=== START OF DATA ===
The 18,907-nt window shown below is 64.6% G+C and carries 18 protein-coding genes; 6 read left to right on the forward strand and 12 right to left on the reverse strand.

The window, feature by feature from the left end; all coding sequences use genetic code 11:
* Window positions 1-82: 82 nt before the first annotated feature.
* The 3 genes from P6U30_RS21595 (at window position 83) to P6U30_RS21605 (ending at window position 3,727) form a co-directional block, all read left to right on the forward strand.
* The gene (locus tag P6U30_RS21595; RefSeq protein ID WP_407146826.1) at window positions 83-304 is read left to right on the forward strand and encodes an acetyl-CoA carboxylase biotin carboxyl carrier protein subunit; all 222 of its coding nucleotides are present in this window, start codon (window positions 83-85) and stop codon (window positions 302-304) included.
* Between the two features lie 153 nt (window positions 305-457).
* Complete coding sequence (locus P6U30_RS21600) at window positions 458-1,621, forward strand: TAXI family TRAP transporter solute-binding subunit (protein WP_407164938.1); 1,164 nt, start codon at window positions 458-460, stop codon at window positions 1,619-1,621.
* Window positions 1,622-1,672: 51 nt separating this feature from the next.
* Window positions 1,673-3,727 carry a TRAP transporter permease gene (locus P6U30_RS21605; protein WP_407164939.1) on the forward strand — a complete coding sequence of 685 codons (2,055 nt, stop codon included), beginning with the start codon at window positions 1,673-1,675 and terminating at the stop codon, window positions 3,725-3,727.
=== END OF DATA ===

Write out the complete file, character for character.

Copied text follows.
The 18,907-nt window shown below is 64.6% G+C and carries 18 protein-coding genes; 6 read left to right on the forward strand and 12 right to left on the reverse strand.

The window, feature by feature from the left end; all coding sequences use genetic code 11:
* Window positions 1-82: 82 nt before the first annotated feature.
* The 3 genes from P6U30_RS21595 (at window position 83) to P6U30_RS21605 (ending at window position 3,727) form a co-directional block, all read left to right on the forward strand.
* The gene (locus tag P6U30_RS21595; RefSeq protein ID WP_407146826.1) at window positions 83-304 is read left to right on the forward strand and encodes an acetyl-CoA carboxylase biotin carboxyl carrier protein subunit; all 222 of its coding nucleotides are present in this window, start codon (window positions 83-85) and stop codon (window positions 302-304) included.
* Between the two features lie 153 nt (window positions 305-457).
* Complete coding sequence (locus P6U30_RS21600) at window positions 458-1,621, forward strand: TAXI family TRAP transporter solute-binding subunit (protein WP_407164938.1); 1,164 nt, start codon at window positions 458-460, stop codon at window positions 1,619-1,621.
* Window positions 1,622-1,672: 51 nt separating this feature from the next.
* Window positions 1,673-3,727 carry a TRAP transporter permease gene (locus P6U30_RS21605; protein WP_407164939.1) on the forward strand — a complete coding sequence of 685 codons (2,055 nt, stop codon included), beginning with the start codon at window positions 1,673-1,675 and terminating at the stop codon, window positions 3,725-3,727.